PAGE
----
LI Ion Battery Charging Disconnect Circuit help Needed

Thread Starter

mishra87

Joined Jan 17, 2016
854
Hello Guys,
I wanted add a disconnect circuit using MOSFET switch with microcontroller as per below. uC will cut off charging using mosfet in series so user have control to charge the battery.


I wanted to use mosfet based switch and i tried to do LT Spice Simulation but i am confused if it is correct .
I assume battery will always have charge of 3V to 4.2V when user want to charge it. I am not sure if this circuit works well as per my thought.
battery cut off is 3V

Could anybody help me ?
LT Spice Circuit is attached here.

Thanks in Advance !!
1591878722959.png
 

Attachments

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Thread Starter

mishra87

Joined Jan 17, 2016
854
Edit : V2 =4.2V from Battery charger IC
C1 = Li Ion battery (defined range is 3 to 4.2V but it could be empty)
 
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Thread Starter

mishra87

Joined Jan 17, 2016
854
How are you testing for primary battery? ADC can only read volts...
Based on cell resistance.
My intention here to understand about LT Spice Circuit if this will work as per application since MOSFET drain is always 4.2V and Source could be Li ion battery usually 3V to 4.2 or 0V-4.2V

Lets forget about primary battery and analyse this circuit.

Regards,
 
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Irving

Joined Jan 30, 2016
1,056
Well, 3.3v on base of transistor turns on MOSFET and 5v appears across C1 as expected... there's not much more to say...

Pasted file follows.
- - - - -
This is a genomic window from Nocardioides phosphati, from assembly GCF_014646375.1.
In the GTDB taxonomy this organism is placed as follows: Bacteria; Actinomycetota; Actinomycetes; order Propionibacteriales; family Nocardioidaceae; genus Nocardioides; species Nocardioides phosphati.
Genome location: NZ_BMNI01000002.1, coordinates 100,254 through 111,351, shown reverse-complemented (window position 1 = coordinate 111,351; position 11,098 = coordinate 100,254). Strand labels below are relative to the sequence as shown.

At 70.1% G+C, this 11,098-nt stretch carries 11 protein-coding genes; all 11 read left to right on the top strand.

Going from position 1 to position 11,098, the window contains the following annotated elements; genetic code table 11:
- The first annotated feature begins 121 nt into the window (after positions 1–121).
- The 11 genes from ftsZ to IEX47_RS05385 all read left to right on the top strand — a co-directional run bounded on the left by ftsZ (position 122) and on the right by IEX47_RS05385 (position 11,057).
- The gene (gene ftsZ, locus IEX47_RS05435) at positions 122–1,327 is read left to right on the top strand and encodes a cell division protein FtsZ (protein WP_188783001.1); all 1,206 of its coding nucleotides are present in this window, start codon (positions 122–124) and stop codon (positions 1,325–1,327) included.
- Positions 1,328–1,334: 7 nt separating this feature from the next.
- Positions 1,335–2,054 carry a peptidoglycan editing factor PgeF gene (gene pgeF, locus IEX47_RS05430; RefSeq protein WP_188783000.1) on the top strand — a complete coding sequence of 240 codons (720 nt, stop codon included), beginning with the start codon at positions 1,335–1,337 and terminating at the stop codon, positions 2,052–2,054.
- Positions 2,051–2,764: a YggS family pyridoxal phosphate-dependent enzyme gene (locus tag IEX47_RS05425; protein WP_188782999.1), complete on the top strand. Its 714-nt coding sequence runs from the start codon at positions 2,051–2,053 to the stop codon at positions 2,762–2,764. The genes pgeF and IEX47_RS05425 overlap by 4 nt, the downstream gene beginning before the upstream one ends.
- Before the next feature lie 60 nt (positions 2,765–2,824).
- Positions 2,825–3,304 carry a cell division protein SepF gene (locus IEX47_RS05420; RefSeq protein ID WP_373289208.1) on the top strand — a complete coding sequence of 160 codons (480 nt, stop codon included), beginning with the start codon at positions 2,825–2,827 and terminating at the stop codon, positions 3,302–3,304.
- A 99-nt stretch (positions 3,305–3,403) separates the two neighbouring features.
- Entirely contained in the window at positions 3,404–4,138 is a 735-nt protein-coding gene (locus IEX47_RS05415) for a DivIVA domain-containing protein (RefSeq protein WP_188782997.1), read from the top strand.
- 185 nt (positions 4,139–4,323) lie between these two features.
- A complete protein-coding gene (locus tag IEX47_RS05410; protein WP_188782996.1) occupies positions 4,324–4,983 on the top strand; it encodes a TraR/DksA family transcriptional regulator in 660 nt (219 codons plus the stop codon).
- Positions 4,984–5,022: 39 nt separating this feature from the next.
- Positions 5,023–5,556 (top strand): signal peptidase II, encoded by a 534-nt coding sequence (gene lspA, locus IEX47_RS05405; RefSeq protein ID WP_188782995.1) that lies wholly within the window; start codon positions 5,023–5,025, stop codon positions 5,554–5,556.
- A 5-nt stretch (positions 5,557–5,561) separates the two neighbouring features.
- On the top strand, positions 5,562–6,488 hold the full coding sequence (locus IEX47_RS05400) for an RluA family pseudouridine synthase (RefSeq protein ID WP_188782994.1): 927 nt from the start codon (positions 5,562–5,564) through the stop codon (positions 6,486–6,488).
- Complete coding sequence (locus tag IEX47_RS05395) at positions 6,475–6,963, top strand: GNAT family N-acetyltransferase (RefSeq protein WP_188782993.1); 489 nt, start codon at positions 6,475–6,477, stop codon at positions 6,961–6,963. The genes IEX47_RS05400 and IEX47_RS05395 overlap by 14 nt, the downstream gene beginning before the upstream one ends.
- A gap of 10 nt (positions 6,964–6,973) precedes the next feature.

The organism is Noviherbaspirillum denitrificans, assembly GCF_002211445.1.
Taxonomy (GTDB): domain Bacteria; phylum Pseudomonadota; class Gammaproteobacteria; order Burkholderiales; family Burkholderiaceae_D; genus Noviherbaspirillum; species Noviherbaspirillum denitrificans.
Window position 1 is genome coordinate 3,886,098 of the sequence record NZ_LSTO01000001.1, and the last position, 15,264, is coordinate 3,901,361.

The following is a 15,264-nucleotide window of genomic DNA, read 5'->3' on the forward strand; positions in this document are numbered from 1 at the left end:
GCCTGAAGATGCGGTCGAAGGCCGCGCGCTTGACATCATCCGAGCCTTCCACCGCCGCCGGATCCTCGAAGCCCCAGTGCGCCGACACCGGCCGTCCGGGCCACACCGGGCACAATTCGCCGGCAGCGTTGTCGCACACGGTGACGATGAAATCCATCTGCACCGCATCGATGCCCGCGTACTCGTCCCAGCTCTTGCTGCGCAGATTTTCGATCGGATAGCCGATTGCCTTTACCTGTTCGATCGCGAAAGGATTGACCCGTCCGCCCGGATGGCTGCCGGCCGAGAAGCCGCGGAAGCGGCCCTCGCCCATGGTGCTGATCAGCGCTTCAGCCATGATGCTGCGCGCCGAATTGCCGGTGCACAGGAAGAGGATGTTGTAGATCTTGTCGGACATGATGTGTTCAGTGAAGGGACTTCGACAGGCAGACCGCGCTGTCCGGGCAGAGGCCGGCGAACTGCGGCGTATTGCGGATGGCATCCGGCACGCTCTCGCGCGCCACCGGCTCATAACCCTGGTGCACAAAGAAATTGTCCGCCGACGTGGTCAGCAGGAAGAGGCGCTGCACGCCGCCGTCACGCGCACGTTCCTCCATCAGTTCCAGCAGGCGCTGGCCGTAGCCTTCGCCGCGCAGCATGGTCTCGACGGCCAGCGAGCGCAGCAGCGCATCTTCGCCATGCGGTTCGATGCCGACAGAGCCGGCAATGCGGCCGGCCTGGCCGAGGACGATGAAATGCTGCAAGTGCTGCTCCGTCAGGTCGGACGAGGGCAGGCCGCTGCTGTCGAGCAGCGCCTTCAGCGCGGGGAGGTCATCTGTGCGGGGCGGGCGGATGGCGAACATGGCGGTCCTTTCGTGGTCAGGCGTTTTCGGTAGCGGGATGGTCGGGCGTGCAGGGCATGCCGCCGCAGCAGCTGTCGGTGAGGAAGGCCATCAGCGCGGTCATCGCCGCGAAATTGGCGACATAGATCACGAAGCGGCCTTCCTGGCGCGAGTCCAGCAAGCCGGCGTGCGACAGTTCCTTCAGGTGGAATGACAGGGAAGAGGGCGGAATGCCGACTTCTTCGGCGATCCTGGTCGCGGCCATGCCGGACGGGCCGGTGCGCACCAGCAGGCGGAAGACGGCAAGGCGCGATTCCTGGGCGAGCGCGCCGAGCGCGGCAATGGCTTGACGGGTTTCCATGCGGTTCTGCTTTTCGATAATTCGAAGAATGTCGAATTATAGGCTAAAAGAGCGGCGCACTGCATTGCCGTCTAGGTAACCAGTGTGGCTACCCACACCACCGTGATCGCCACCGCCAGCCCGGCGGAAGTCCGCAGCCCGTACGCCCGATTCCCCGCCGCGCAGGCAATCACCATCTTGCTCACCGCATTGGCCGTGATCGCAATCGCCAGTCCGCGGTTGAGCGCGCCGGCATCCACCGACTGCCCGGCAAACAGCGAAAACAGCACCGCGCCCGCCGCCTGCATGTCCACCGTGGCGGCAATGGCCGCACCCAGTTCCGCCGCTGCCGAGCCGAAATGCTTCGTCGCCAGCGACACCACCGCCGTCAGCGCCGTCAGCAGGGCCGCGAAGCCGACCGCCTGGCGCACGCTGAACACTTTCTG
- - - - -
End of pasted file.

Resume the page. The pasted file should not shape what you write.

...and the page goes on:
Source is at 5v, Drain goes from 0v (after C1 discharged) to 5v when MOSFET turned on.
 

Thread Starter

mishra87

Joined Jan 17, 2016
854
Well, 3.3v on base of transistor turns on MOSFET and 5v appears across C1 as expected... there's not much more to say...

Source is at 5v, Drain goes from 0v (after C1 discharged) to 5v when MOSFET turned on.
Thanks for your reply & time.

I understood what you are trying to say. My doubts was since in place C1 i will use Li Ion battery. My lower cutoff for the battery will be 3V so i assume battery will charge from 3V to 4.2V when mosfet is turned ON.

In some cases battery may be completely drained at 0V.

I just wanted to understand the mosfet behavior. Since mosfet source is always at 4.2V from battery charger CC/CV chip and lets say mosfet drain is at 3V so source to drain voltage difference will be -2V and at some point of time when battery will be completely charge then source to drain will be at same potential i.e. 0V so i am not sure still mosfet remained turned ON and still battery will be on charging mode.

CC/CV charging chip terminate the charging.

Regards,
 

Thread Starter

mishra87

Joined Jan 17, 2016
854
I am not sure if people understand correctly the problem statement.

I simply wanted to charge Li battery as per post#1 block diagram.
Battery charger chip (CC/CV) -> Switch (MOSFET) -> Li Ion Battery

To acheive this i wanted to implement a switch circuit between Charger chip & battery.

Hope this will clear perception !

As per my understanding to run P-mosfet in saturation region below condition has to be met.

VSG > |VT| , VSD > VSG - |VT|

And second condition void when VS = VD = 4.2V (when is at 4.2V charge voltage)


Regards,
 

Irving

Joined Jan 30, 2016
1,056
Your NPN transistor pulls gate down to near 0v so MOSFET stays on since Vgs > Vth (Vth for that FET is 1.8V).